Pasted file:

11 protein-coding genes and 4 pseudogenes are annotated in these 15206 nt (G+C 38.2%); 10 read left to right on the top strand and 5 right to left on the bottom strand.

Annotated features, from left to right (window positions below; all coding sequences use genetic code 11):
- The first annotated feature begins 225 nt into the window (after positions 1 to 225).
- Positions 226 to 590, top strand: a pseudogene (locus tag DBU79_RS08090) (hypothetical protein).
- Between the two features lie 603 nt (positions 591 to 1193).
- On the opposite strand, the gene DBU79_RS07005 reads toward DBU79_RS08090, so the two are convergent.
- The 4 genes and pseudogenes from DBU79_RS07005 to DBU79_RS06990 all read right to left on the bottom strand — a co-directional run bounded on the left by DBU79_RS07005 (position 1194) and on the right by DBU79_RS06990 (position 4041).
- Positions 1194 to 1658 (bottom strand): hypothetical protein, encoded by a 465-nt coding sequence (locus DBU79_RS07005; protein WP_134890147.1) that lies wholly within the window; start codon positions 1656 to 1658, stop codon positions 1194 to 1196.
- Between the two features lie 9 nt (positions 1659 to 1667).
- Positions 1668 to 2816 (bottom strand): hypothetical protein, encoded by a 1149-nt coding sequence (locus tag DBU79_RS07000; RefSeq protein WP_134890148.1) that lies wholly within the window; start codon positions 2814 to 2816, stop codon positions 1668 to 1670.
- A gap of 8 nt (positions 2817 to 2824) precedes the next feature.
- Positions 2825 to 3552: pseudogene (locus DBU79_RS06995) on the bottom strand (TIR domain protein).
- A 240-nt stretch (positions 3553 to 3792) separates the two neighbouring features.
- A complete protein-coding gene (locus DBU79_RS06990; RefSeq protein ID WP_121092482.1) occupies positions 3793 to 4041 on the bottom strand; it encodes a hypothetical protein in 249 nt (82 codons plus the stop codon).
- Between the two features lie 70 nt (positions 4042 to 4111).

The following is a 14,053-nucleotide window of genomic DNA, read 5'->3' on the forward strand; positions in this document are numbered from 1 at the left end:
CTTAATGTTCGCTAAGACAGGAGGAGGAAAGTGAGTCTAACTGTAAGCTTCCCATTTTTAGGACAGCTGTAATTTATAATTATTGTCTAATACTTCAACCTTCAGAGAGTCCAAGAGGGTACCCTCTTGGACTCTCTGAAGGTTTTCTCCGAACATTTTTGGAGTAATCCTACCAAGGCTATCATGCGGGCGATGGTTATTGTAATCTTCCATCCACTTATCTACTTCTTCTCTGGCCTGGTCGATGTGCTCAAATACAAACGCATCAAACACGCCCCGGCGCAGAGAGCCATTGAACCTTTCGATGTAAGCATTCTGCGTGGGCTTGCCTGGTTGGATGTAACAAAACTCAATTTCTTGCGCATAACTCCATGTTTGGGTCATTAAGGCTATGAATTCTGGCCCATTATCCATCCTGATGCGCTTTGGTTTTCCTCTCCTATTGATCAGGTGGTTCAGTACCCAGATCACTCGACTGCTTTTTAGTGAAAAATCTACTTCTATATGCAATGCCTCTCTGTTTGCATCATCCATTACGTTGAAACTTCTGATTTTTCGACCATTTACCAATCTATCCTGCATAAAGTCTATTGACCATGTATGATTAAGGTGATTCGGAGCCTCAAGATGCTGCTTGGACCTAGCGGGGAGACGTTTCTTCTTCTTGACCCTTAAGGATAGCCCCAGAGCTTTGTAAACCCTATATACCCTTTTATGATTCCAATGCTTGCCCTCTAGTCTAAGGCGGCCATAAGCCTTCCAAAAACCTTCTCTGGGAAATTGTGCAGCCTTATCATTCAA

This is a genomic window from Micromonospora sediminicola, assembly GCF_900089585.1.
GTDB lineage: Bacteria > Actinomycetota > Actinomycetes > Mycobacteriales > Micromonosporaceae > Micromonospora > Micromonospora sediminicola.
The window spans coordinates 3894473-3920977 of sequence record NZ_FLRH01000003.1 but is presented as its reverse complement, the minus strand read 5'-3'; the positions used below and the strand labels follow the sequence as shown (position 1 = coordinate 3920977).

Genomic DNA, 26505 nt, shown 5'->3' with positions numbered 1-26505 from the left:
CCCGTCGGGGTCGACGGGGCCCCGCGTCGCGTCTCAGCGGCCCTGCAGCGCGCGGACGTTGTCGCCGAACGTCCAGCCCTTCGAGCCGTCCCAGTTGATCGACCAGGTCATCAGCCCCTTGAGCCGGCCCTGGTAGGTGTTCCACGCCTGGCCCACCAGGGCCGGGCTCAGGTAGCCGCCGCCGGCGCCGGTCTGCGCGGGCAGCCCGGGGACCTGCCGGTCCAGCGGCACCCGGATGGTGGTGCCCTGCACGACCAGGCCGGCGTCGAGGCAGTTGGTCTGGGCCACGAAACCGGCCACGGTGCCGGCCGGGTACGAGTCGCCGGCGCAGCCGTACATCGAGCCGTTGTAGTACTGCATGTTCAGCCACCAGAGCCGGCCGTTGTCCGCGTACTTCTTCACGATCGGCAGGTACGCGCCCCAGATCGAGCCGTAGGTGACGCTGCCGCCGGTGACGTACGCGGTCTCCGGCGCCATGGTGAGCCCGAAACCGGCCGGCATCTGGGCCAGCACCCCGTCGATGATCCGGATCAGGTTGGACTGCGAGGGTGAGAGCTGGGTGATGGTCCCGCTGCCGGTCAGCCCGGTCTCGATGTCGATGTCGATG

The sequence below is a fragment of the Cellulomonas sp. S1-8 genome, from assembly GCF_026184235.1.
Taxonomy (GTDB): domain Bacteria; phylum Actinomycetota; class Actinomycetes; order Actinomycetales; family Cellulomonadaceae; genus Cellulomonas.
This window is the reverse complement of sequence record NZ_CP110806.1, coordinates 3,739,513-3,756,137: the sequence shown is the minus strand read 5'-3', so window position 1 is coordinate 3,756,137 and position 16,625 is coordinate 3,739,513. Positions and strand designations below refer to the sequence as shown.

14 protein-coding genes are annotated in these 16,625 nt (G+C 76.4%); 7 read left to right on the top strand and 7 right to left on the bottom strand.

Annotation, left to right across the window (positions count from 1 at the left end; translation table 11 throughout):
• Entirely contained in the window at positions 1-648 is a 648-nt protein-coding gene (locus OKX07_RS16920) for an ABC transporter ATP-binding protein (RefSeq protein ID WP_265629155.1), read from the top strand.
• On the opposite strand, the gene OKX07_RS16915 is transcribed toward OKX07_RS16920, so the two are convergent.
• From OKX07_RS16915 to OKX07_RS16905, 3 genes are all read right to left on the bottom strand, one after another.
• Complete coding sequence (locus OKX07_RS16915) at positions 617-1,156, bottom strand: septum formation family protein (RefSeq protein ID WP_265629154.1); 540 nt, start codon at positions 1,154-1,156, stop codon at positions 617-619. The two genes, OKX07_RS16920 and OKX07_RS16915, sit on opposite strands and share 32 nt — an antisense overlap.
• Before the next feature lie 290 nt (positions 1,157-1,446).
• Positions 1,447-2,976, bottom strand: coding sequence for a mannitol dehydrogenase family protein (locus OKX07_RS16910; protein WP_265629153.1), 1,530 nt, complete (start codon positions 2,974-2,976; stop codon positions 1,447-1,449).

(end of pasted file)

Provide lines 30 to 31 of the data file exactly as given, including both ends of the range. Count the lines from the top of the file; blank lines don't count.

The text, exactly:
• From OKX07_RS16915 to OKX07_RS16905, 3 genes are all read right to left on the bottom strand, one after another.
• Complete coding sequence (locus OKX07_RS16915) at positions 617-1,156, bottom strand: septum formation family protein (RefSeq protein ID WP_265629154.1); 540 nt, start codon at positions 1,154-1,156, stop codon at positions 617-619. The two genes, OKX07_RS16920 and OKX07_RS16915, sit on opposite strands and share 32 nt — an antisense overlap.